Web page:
Is a happy ending in a horror story a good thing or a bad thing?
I wouldn’t go so far as saying that it’s a bad thing entirely, but I definitely lean more in that direction. And I suppose I don’t really mean happy in the sense that the end of the story is all joy and celebrations with the protagonist walking off into the sunset with their new found soulmate. I mean happy as in the main character finally escapes the horrors they have endured and defeats the evil bad guys, even though they are perhaps a little emotionally scarred from the whole experience.
The classic rules of any novel deal with a protagonist who the reader connects with facing a conflict which they don’t seem to be able to overcome. They ultimately do so and come out from the other end of their emotional journey a better and stronger person for it.
But do these rules apply in the genre of horror?
Well yes, in a way. You need a strong lead character who is likeable, yet flawed in a way we can all relate to, in order for the horrors that they encounter to actually frighten the reader. And that’s what, as a writer, you’re really after- frightening the reader, not the character.
There’s no point a protagonist being terrified of that big, ugly space monster with pulsating tentacles and ravenous, blood-stained teeth if we don’t really give a shit about them and their plight in the first place. That grotesque space monster is to be far more intimidating and horrific if we can imagine ourselves before it, putting our less-than-perfect selves in the shoes of the less-than-perfect lead character.
That unsettling banging noise from the attic above the eerily lit room in that old haunted house; is it actually the lost souls of the previous owners who were savagely murdered years ago? Well it might be, but if the character hearing those strange sounds is too wooden and one-dimensional then we will be screaming to get into the house to murder the irritating bore ourselves. Where’s the tension and suspense in that scenario?
A good story’s middle third, in any genre, will be where the protagonist’s at their lowest point and should be the darkest of the three acts. When halfway through a good horror story (ghost, zombie, monster, whatever) we want it to look like there’s no escape possible. We want close friends or loved ones to die or to be captured and tortured, we want a character with a greater knowledge to warn of the protagonist’s impending doom, or we want them to be simply lost emotionally.
A strong, bleak middle and we’ll be putting the book down for a well-earned break saying “Oh man, I hope they get out of this mess, but I can’t see it happening.”
As is human nature, unless you are a psychopath who has no empathy for anyone else, we want to see someone who we think is pretty cool, or at least relatable to, do OK for themselves. After sitting through a good 150 pages of a character at their lowest point, having achieved this with solid in-depth characterisation and enough back story to help this along, something inside us really wants them to overcome this conflict that they face.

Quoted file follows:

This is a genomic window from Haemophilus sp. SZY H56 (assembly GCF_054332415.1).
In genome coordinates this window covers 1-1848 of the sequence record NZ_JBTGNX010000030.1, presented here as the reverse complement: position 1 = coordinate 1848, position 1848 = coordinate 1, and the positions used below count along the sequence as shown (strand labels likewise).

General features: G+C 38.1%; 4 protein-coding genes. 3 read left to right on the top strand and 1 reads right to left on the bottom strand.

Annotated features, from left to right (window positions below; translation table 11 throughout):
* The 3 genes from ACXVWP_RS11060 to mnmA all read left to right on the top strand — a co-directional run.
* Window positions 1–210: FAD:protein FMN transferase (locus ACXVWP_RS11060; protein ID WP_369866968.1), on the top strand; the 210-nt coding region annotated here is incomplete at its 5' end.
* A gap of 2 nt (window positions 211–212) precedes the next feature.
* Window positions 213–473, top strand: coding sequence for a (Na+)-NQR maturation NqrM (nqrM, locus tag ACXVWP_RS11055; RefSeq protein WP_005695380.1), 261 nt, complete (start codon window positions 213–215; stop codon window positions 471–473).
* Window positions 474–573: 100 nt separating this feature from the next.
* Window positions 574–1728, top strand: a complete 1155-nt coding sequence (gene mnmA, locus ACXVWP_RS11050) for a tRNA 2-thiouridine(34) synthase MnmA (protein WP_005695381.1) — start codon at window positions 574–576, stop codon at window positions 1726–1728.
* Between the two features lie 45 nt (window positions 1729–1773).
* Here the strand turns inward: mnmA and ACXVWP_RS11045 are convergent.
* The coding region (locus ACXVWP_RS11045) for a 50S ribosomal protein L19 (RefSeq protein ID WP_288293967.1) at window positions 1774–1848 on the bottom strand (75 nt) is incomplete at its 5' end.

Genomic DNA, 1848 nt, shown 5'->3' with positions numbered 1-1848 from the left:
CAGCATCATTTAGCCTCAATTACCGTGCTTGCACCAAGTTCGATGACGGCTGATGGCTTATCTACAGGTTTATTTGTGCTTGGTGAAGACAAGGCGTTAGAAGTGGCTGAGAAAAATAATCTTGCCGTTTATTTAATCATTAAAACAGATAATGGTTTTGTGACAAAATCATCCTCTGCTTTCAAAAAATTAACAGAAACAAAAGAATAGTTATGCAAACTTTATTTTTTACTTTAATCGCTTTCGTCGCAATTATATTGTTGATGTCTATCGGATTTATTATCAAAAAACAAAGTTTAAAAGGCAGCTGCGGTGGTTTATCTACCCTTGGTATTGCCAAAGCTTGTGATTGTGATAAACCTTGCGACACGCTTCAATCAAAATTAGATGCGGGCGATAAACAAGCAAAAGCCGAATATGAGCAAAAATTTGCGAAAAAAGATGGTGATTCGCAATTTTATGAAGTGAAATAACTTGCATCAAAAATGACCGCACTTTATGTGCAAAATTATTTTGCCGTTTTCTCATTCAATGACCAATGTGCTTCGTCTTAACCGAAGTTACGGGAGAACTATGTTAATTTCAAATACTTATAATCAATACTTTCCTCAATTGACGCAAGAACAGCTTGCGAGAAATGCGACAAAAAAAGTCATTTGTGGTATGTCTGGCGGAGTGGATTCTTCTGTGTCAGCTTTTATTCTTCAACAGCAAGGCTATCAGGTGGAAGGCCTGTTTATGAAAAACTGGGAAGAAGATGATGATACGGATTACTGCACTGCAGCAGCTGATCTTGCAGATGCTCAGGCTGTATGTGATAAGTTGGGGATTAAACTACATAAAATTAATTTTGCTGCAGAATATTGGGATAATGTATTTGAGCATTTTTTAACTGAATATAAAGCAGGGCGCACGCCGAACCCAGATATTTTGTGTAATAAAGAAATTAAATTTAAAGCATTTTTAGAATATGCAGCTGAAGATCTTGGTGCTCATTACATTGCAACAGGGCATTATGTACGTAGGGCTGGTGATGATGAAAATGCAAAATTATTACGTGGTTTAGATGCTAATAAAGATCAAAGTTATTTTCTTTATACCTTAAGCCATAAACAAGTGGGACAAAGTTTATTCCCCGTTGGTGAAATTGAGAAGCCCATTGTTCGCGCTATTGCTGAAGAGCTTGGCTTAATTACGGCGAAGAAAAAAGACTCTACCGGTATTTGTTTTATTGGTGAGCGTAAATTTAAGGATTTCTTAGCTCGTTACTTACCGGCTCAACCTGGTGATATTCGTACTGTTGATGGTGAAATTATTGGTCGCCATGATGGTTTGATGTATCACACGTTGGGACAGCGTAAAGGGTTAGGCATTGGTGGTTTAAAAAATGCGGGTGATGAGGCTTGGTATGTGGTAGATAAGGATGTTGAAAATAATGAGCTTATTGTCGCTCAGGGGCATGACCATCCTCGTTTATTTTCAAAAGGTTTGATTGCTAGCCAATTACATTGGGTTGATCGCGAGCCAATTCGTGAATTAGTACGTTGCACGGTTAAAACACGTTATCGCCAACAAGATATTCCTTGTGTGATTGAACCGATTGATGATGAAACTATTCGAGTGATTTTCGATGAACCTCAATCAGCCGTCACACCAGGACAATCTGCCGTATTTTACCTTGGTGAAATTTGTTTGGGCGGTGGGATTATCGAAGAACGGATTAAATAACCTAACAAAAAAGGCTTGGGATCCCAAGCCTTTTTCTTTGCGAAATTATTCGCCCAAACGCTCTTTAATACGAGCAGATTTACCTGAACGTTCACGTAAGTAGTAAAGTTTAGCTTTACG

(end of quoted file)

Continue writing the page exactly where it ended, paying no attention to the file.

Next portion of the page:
When I’m fast approaching the conclusion to a book and it looks like the baddies are going to win or all of humanity is to be destroyed, my consciousness is screaming to let it all be good in the end. Even as someone who prefers a dark, depressing ending, somewhere deep down I’m still longing for a positive resolution. I desperately check how many pages are left in the hope that there is enough space for the author to tidy up all the nastiness and return everyone back to how they were before, if not better and more fulfilled. A happy ending satisfies us and reminds us all that it’s just a story.
But is that what we really want from a horror novel? A story where the protagonist doesn’t escape and is instead brutally butchered by the insane, dead skin-wearing psychos, or worse- becomes one themselves, is a much more horrifying ending than the hero or heroine killing all the baddies and escaping back to their old life.
And that’s what we want, isn’t it? Surely a horror story should be horrific from beginning to end.
Now you may be already listing countless examples of great horror stories where there is a satisfactory ending where everything works out OK, and as I glance over at my bookshelf I can indeed spot many titles where this does happen. And don’t get me wrong, all these great stories are pretty creepy and unsettling where they need to be. But with a dark, hopeless ending I wonder how much better they would be. Perhaps not ending on a high is the reason why gritty tales never become bestsellers.
Every story that I’ve written, even the ones that no one ever gets to read due to the clichéd horror or boring characters (although the editors who reject these always put it more kindly than that), always seem to end on a bleak note. I don’t think that I do this intentionally, it just sort of happens that way. The resolution of the protagonist’s plight never seems to end well. I’m sure my characters would be cursing their creator if I gave them the opportunity to.
Closing the last page of the book should make us feel the same as when we were embedded in the grisly, melancholic middle bit a few hours previously. A dark, grim, and hopeless ending is what really makes a horror novel great.
“Oh man, they didn’t get out of that mess. I didn’t see that happening.”
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